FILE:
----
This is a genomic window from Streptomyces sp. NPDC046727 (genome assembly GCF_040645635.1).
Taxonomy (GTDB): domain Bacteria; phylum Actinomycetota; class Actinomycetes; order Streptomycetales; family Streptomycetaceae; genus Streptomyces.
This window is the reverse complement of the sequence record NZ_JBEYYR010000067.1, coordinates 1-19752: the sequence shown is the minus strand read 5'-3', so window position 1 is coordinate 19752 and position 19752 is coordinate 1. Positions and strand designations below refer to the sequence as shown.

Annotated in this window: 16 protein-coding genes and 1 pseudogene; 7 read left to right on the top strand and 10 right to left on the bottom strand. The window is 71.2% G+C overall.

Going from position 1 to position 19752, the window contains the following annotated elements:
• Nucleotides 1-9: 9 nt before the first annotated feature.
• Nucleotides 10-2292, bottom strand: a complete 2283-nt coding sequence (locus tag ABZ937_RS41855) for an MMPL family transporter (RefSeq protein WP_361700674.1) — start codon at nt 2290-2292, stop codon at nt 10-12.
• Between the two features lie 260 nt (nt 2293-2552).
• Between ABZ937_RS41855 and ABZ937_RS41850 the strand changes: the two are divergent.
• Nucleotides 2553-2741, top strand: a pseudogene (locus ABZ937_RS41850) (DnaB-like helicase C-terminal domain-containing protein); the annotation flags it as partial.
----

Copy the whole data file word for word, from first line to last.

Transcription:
This is a genomic window from Streptomyces sp. NPDC046727 (genome assembly GCF_040645635.1).
Taxonomy (GTDB): domain Bacteria; phylum Actinomycetota; class Actinomycetes; order Streptomycetales; family Streptomycetaceae; genus Streptomyces.
This window is the reverse complement of the sequence record NZ_JBEYYR010000067.1, coordinates 1-19752: the sequence shown is the minus strand read 5'-3', so window position 1 is coordinate 19752 and position 19752 is coordinate 1. Positions and strand designations below refer to the sequence as shown.

Annotated in this window: 16 protein-coding genes and 1 pseudogene; 7 read left to right on the top strand and 10 right to left on the bottom strand. The window is 71.2% G+C overall.

Going from position 1 to position 19752, the window contains the following annotated elements:
• Nucleotides 1-9: 9 nt before the first annotated feature.
• Nucleotides 10-2292, bottom strand: a complete 2283-nt coding sequence (locus tag ABZ937_RS41855) for an MMPL family transporter (RefSeq protein WP_361700674.1) — start codon at nt 2290-2292, stop codon at nt 10-12.
• Between the two features lie 260 nt (nt 2293-2552).
• Between ABZ937_RS41855 and ABZ937_RS41850 the strand changes: the two are divergent.
• Nucleotides 2553-2741, top strand: a pseudogene (locus ABZ937_RS41850) (DnaB-like helicase C-terminal domain-containing protein); the annotation flags it as partial.